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University pleased with Seminar

Kate Antonacci | Thursday, January 27, 2005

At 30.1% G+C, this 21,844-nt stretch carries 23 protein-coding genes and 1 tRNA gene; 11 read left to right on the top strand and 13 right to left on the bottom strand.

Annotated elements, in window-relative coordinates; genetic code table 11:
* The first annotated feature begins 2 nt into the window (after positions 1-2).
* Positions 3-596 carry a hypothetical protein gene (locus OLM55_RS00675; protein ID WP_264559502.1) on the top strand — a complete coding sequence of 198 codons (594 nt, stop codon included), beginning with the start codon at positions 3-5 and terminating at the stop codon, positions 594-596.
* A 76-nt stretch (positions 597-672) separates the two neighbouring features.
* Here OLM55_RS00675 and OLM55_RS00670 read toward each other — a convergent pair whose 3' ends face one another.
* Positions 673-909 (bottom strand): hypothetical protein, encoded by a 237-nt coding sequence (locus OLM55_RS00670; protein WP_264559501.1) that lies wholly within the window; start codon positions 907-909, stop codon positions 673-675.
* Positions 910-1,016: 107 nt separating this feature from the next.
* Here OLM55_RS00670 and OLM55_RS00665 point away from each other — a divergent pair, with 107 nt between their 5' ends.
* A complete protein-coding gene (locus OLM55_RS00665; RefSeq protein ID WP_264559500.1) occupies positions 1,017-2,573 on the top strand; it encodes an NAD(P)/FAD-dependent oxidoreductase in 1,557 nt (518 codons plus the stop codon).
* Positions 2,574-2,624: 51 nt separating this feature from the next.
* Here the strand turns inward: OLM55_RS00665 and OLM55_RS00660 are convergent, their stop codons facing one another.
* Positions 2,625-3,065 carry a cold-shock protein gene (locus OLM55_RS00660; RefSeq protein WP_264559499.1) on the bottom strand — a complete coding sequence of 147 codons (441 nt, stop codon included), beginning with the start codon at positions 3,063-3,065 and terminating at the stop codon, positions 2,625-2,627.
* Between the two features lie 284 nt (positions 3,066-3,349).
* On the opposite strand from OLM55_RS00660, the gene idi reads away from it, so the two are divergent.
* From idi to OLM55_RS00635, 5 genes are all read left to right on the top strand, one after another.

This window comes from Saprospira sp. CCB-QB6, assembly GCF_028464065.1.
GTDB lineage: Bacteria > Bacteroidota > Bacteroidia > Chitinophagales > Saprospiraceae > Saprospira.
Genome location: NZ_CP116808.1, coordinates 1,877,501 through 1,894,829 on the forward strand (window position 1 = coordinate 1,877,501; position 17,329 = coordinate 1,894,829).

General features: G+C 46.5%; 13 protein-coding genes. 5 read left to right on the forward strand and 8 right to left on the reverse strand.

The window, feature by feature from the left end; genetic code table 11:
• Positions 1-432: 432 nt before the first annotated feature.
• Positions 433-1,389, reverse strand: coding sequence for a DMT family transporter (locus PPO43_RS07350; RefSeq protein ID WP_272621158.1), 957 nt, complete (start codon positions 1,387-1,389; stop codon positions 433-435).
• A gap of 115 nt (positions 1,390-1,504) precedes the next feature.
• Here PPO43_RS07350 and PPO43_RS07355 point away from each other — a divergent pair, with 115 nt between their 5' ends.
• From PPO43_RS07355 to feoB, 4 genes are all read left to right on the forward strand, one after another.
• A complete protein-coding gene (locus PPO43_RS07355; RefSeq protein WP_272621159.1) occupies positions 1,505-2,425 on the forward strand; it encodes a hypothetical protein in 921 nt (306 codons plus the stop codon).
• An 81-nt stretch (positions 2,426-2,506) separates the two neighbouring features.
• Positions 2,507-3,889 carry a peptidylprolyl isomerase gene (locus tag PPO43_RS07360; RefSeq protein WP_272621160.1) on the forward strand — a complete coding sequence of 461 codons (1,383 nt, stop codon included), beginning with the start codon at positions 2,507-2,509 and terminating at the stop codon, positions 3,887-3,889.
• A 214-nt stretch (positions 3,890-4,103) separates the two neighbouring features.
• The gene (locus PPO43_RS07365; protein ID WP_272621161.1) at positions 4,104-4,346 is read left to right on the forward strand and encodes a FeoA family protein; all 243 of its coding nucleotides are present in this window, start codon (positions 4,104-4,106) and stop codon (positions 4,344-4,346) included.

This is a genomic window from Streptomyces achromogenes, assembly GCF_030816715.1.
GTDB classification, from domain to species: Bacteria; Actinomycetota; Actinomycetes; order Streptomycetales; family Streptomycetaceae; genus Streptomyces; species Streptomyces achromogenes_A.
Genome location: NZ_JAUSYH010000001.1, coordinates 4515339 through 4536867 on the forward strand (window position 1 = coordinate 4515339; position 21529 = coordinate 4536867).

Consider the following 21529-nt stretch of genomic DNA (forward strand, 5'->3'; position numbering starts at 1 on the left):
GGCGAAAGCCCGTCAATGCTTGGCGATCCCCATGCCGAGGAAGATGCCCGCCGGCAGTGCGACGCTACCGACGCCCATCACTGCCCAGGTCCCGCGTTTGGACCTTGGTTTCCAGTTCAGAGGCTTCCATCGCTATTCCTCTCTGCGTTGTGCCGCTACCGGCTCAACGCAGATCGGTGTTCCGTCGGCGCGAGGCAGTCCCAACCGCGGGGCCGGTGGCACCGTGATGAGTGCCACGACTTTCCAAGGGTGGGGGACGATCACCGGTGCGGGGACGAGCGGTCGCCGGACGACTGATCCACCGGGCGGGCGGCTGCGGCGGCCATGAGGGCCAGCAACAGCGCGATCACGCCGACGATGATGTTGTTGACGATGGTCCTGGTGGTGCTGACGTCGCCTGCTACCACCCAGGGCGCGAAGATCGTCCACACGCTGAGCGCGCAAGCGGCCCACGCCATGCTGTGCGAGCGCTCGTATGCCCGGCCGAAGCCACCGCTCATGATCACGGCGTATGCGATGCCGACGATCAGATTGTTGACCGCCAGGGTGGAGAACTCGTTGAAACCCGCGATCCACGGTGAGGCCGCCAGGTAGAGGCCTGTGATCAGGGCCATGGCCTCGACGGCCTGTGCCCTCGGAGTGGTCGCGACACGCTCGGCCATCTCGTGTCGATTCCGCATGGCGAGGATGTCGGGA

One semester after Notre Dame replaced the Core class with the new one-semester College Seminar, professors and students are calling the new program a success. This past fall, the College Seminar replaced Core, a two semester sophomore-level course in existence for more than 25 years. Both courses have been required for Arts and Letters majors. The University decided to make the change after complaints from professors about the course’s reading material and student dissatisfaction. Currently, the College of Arts and Letters is evaluating its success and comparing it to the old Core.George Howard, director of the College Seminar and of the former Core program, said the Office of Institutional Research was completing a formal evaluation on the new program. “The evaluation [they’re] doing is comparing last year’s Core course with this past fall’s college seminar,” Howard said. However, Howard said the success of the College Seminar has already been clear.”Core was a continual headache of faculty liking some material in the course and not liking others,” Howard said. “In College Seminar, the faculty is responsible for picking.”Howard said students have also helped to provide opinions about the new seminar. The Core Congress, an advisory group composed of students, has been changed to the College Seminar Congress. “With Core, the reaction was always mixed. That kind of reaction was true for the last several years that we had Core Congress,” Howard said. “We had College Seminar Congress this fall and it was overwhelmingly positive.”Students have responded positively inside the classroom as well.”The students responded in an extraordinary way. I felt the course was the most successful one I have ever taught, for the quality of the students’ work and research, their engagement with the subject, the liveliness and intensity of class discussions, and the atmosphere we generated in the classroom,” said Christian Moevs, who taught a “Dante: Poetry, Arts, Politics” seminar. Howard expects the structure of the new program to add to its success.”With Core, we [the Core Department] determined 80 percent of the content of Core course,” Howard said. “In [the College Seminar], faculty members can determine 100 percent of the content.”Many professors agreed that College Seminar ran similarly to Core, but was structured differently and gave them more freedom to design their own class.Other professors viewed College Seminar as a greater challenge, particularly because of the oral intensive nature of the course. “College Seminar was an experiment for me – it made me consider designing a course based on oral performance,” said Moevs. “I decided to take the challenge, and made my seminar 100 percent based on oral work.”There are, however, certain requirements that each College Seminar professor must meet.”It has to represent the three main domains of Arts and Letters – humanities, social sciences, fine and performing arts,” said Howard.Though these three areas need to be intertwined into the class by each professor, the College Seminar focuses more on answering the bigger questions. “[The College Seminar] reflects the continual drift toward specialization and away from a general education and skills for citizenship and global identity in an increasingly shrinking world,” said Andy Weigert, who teaches a Society and Environment seminar.There are currently 23 College Seminar courses offered and there were 31 full sections in the fall. College Seminar focuses on answering big questions, with topics including folk tales, the point of Arts and Letters, spiritual education and blacks in Russia.The variety of topics and the elimination of the yearlong program has sparked further interest in the program.College Seminars are capped at 17 students, with a few exceptions, and focus on oral participation.Because of the oral-intensive nature of the class, many professors graded students based on class participation, oral presentations and oral exams. “We did oral exams, which I felt worked better and were fairer and more accurate, than written exams,” said Moevs. “One aim was to help students become more articulate and polished in speaking and thinking on their feet – ND students don’t get much training in this in their normal academic work.”Howard added that professors have been eager to teach College Seminar.”We’ve had no problem whatsoever getting people to teach them and this is in stark contrast to Core where we would beg and plead to get people to teach them,” Howard said.Though the full-year course did have advantages, the College Seminar Department is confident that shift from Core will have a positive effect.”One key pedagogical gain in Core was that second semester is when major student empowerment occurs,” said Weigert. “Thus, the [College Seminar] is not a replacement for a yearlong Core, but only a new course.”